Posts Tagged With: Rockasana

Fast food yoga anyone?

Yoga has succumb to the fast food influence. Everyone wants the cool poses and they want the cool poses NOW! People would also like to pay as little as possible for their time spent doing these trick postures. These circus trick postures seem to be as tempting as the little plastic super hero figurine in a happy meal. The “high” from these postures is addictive, and it has power that can alter your life. But not all things we do are good for us. The surgeon general warns us that cigarette smoking is bad, yet people still do it. So what are we to do when we feel tempted to only be pleasure seekers and pain avoiders? Always start with awareness.

We have gone mad with yoga in the United States with classes called happy hour, wisdom warriors and rockasana. These classes branded with big promises of happiness, knowledge and the “Cool” factor. If anything, when I head to a yoga class I am usually looking for less, not more. I want to walk away feeling liberated of the heavy load I’m carrying. I don’t want to worry about how cool I look, while losing a percentage of my hearing because I’m jamming out to Eminem in Triangle pose. What has happened to yoga in America? In my opinion, it has just become another thing we have tried to control, stamp a label on, and declare it ours. Now let’s see how cheap we can make it, how trendy and nutritionally devoid. Sounds a lot like fast food doesn’t it?

Now I don’t want to be the Grinch that stole Natarajasana from the towns people, but I wouldn’t mind stealing a few things away from this Americanized yoga. Like Loud music, cute little names for the postures (like fallen angel and baby grasshopper), lavender-scented hand towels, foot rubs in savasana, and arm balances. Now hear me out, I know I few of you just gasped; If you like loud music, listen to it in your car on the way to yoga because it’s not possible to listen to your breathing in a Rockasana class. Which is the primary tenet of yoga’s methodology. If you like foot rubs, pay a trained massage therapist to assist you in your healing. If you like lavender-scented towels then launder your clothes with a little lavender added to it. Remember the 4th limb of yoga Pratyahara – sense withdrawal, not sense overload. And if you like your practice to have a heavy portion of arm balancing, this could be a good time to examine why? Has your yoga become a place for an addiction? Is this kind of yoga possibly feeding narcissism?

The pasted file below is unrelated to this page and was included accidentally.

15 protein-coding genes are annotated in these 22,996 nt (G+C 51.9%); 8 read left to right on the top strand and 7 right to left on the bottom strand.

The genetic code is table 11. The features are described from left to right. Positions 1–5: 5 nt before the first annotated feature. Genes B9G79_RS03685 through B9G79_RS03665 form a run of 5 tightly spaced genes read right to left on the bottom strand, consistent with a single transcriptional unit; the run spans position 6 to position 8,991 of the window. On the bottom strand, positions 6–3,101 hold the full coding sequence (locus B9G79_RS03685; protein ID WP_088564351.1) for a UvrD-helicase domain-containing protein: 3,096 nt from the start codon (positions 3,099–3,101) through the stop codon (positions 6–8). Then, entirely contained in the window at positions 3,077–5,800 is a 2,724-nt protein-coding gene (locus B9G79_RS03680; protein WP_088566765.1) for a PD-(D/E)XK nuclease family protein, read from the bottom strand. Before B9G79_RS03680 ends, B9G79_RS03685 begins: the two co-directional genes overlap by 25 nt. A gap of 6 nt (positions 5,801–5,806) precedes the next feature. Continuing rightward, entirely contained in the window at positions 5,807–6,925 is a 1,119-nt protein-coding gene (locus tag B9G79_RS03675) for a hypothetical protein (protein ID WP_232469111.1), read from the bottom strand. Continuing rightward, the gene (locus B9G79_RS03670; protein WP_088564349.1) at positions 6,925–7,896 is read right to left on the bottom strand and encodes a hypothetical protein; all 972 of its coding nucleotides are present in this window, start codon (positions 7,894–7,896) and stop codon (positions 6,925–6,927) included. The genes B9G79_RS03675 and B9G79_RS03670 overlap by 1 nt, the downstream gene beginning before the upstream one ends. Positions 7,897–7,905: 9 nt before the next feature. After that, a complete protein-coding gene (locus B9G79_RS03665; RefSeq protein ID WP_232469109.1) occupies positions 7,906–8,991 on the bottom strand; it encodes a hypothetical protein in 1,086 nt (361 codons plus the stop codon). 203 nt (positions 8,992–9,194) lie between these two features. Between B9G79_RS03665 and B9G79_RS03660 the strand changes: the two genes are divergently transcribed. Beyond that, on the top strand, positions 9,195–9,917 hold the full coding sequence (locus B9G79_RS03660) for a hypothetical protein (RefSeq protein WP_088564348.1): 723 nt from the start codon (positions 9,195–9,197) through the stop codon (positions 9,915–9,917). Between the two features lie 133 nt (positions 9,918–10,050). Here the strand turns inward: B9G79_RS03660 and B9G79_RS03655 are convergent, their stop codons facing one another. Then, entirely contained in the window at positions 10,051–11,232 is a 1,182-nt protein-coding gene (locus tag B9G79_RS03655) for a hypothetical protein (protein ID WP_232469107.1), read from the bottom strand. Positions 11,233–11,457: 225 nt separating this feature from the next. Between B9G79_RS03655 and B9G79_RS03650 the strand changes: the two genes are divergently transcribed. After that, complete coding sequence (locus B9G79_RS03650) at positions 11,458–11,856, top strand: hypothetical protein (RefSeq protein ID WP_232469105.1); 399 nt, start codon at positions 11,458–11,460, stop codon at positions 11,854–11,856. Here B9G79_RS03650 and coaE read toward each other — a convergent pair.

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I know arm balancing postures are very empowering! I’m not trying to say that they have no place in yoga, as they have many benefits, different for each student. I’m not saying that we should take any of these things I speak of away from the students. But teachers should ask the question “Am I teaching this class to be popular? to be famous? to fill my ego and get my number of followers to a million on social media?” or “Am I teaching it for the people who show up? Evaluating their ability and analyzing their patterns of weakness and or stubbornness. Is it for me, or is it for them?” No doubt there is a “high” that can come with being up at the front of the room demonstrating great skill in front of 40 people, their eyes wide from being enamored by your grace and beauty. It is this “high” we must be careful with. I took a great workshop from Sean Corne, a very beautiful and gifted teacher. She said, “do you want to be popular, or do you want to be a good teacher?” That question has always stuck with me through 14 years of teaching. I try to check my motive behind my teaching with that question. Sometimes you have to sacrifice the trick poses so that you can teach an intelligent sequence that informs and educates as you go.

Some teachers do a beautiful job, sequencing, cueing and supporting the student, but too many times I have seen the opposite – where 80% of the students are at a basic level ability, but the teacher is handing out advanced level postures. 20% of the students achieve the asana, 50% are plain sitting it out, 10% are putting in good effort and 20% are setting up patterns of future injury. This is not good teaching. I believe the source of this kind of teaching has to do with the fast nature of the industry now. Yoga studios are graduating large groups of trainees every couple of weeks. This side of the industry is becoming like an assembly line. The fact is that you can get certified to teach yoga in 1 month, accumulating as little as 200 hours of knowledge, and in the end all you have to do is pay your 95$ to Yoga Alliance. Which only proves you finished the training. It proves nothing of your knowledge or commitment. Graduates do not have to take a test, or submit competency of any kind to the governing body of yoga. This seems like a slippery slope for yogas future.